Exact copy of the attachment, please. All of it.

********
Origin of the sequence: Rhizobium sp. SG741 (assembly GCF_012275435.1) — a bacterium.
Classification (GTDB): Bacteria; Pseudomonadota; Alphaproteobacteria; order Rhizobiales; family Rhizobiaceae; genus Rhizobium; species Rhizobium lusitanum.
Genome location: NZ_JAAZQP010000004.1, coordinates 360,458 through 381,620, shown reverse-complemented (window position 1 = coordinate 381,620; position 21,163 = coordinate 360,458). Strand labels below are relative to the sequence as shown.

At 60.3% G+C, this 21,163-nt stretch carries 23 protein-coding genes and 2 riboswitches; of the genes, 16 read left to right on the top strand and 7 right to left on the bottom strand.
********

Origin of the sequence: Rhizobium sp. SG741 (assembly GCF_012275435.1) — a bacterium.
Classification (GTDB): Bacteria; Pseudomonadota; Alphaproteobacteria; order Rhizobiales; family Rhizobiaceae; genus Rhizobium; species Rhizobium lusitanum.
Genome location: NZ_JAAZQP010000004.1, coordinates 360,458 through 381,620, shown reverse-complemented (window position 1 = coordinate 381,620; position 21,163 = coordinate 360,458). Strand labels below are relative to the sequence as shown.

At 60.3% G+C, this 21,163-nt stretch carries 23 protein-coding genes and 2 riboswitches; of the genes, 16 read left to right on the top strand and 7 right to left on the bottom strand.